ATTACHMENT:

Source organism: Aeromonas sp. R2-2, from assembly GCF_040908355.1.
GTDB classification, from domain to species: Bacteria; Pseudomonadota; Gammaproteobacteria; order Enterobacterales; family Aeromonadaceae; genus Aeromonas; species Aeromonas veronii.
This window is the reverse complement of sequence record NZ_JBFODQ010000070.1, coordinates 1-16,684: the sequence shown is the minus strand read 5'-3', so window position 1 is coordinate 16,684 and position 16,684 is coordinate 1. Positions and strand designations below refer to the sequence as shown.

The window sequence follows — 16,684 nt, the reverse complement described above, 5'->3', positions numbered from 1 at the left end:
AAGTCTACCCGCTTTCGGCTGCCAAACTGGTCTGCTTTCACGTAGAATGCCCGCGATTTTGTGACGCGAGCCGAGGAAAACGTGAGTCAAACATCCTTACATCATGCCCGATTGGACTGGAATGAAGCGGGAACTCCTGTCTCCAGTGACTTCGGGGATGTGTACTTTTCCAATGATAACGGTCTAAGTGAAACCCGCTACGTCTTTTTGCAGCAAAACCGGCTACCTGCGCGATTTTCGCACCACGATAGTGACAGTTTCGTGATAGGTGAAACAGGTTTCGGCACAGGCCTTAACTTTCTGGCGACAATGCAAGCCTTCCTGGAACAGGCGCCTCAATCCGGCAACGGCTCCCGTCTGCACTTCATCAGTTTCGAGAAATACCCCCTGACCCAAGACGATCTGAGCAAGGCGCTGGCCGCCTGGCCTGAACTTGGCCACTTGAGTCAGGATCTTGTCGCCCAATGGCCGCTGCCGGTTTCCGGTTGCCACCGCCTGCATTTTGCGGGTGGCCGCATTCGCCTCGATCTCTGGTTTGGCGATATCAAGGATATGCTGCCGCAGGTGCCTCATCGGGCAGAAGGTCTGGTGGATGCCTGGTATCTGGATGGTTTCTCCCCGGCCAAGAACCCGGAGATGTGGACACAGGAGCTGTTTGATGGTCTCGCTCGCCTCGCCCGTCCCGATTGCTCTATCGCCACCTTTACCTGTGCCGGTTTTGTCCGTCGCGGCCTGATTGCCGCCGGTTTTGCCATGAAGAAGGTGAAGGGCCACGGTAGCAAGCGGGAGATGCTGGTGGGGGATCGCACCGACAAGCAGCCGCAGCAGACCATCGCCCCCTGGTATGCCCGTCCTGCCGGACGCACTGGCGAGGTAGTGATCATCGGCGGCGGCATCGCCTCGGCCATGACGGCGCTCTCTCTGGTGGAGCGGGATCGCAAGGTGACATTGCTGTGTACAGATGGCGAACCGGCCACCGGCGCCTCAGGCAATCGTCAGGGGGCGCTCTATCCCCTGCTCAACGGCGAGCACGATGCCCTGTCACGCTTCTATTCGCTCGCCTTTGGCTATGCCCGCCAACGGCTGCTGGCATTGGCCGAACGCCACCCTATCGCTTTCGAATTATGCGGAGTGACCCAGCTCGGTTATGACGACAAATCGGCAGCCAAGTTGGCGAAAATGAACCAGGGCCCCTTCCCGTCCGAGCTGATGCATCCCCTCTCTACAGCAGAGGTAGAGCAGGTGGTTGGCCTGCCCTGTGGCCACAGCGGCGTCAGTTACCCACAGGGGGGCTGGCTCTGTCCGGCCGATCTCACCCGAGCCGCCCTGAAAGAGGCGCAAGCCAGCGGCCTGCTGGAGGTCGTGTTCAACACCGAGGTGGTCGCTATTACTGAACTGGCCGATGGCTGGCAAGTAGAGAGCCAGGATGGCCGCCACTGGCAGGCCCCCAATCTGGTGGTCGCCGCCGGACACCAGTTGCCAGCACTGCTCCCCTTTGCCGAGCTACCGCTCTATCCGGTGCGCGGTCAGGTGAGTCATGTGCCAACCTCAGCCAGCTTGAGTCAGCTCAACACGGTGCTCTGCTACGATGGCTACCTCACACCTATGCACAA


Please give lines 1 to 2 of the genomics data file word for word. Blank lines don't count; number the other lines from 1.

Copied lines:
Source organism: Aeromonas sp. R2-2, from assembly GCF_040908355.1.
GTDB classification, from domain to species: Bacteria; Pseudomonadota; Gammaproteobacteria; order Enterobacterales; family Aeromonadaceae; genus Aeromonas; species Aeromonas veronii.